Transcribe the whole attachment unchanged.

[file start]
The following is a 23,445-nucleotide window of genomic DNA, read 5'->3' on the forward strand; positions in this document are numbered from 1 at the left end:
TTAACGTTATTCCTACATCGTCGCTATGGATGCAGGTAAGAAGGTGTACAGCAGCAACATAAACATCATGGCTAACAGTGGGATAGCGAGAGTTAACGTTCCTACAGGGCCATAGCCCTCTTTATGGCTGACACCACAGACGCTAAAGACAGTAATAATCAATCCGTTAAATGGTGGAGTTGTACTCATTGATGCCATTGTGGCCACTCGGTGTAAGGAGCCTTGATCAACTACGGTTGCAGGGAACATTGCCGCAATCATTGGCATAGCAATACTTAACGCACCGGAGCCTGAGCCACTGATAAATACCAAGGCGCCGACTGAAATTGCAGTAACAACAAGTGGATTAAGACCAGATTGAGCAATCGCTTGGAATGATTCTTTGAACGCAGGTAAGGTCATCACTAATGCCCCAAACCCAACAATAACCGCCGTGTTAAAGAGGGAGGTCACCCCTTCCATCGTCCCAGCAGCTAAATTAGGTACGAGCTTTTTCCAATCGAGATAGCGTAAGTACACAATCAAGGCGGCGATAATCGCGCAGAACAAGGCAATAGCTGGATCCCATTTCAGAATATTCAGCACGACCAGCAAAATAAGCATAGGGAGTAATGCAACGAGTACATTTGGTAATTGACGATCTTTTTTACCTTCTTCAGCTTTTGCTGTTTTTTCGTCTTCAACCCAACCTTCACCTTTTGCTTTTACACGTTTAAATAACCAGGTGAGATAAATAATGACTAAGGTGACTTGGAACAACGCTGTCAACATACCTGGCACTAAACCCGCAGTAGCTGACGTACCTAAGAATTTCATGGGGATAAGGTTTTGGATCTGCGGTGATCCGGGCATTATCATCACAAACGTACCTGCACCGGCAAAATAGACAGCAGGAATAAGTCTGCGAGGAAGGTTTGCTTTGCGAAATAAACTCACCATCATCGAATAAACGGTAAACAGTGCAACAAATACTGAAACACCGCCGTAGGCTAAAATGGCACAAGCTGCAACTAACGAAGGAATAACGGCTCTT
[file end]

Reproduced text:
The following is a 23,445-nucleotide window of genomic DNA, read 5'->3' on the forward strand; positions in this document are numbered from 1 at the left end:
TTAACGTTATTCCTACATCGTCGCTATGGATGCAGGTAAGAAGGTGTACAGCAGCAACATAAACATCATGGCTAACAGTGGGATAGCGAGAGTTAACGTTCCTACAGGGCCATAGCCCTCTTTATGGCTGACACCACAGACGCTAAAGACAGTAATAATCAATCCGTTAAATGGTGGAGTTGTACTCATTGATGCCATTGTGGCCACTCGGTGTAAGGAGCCTTGATCAACTACGGTTGCAGGGAACATTGCCGCAATCATTGGCATAGCAATACTTAACGCACCGGAGCCTGAGCCACTGATAAATACCAAGGCGCCGACTGAAATTGCAGTAACAACAAGTGGATTAAGACCAGATTGAGCAATCGCTTGGAATGATTCTTTGAACGCAGGTAAGGTCATCACTAATGCCCCAAACCCAACAATAACCGCCGTGTTAAAGAGGGAGGTCACCCCTTCCATCGTCCCAGCAGCTAAATTAGGTACGAGCTTTTTCCAATCGAGATAGCGTAAGTACACAATCAAGGCGGCGATAATCGCGCAGAACAAGGCAATAGCTGGATCCCATTTCAGAATATTCAGCACGACCAGCAAAATAAGCATAGGGAGTAATGCAACGAGTACATTTGGTAATTGACGATCTTTTTTACCTTCTTCAGCTTTTGCTGTTTTTTCGTCTTCAACCCAACCTTCACCTTTTGCTTTTACACGTTTAAATAACCAGGTGAGATAAATAATGACTAAGGTGACTTGGAACAACGCTGTCAACATACCTGGCACTAAACCCGCAGTAGCTGACGTACCTAAGAATTTCATGGGGATAAGGTTTTGGATCTGCGGTGATCCGGGCATTATCATCACAAACGTACCTGCACCGGCAAAATAGACAGCAGGAATAAGTCTGCGAGGAAGGTTTGCTTTGCGAAATAAACTCACCATCATCGAATAAACGGTAAACAGTGCAACAAATACTGAAACACCGCCGTAGGCTAAAATGGCACAAGCTGCAACTAACGAAGGAATAACGGCTCTT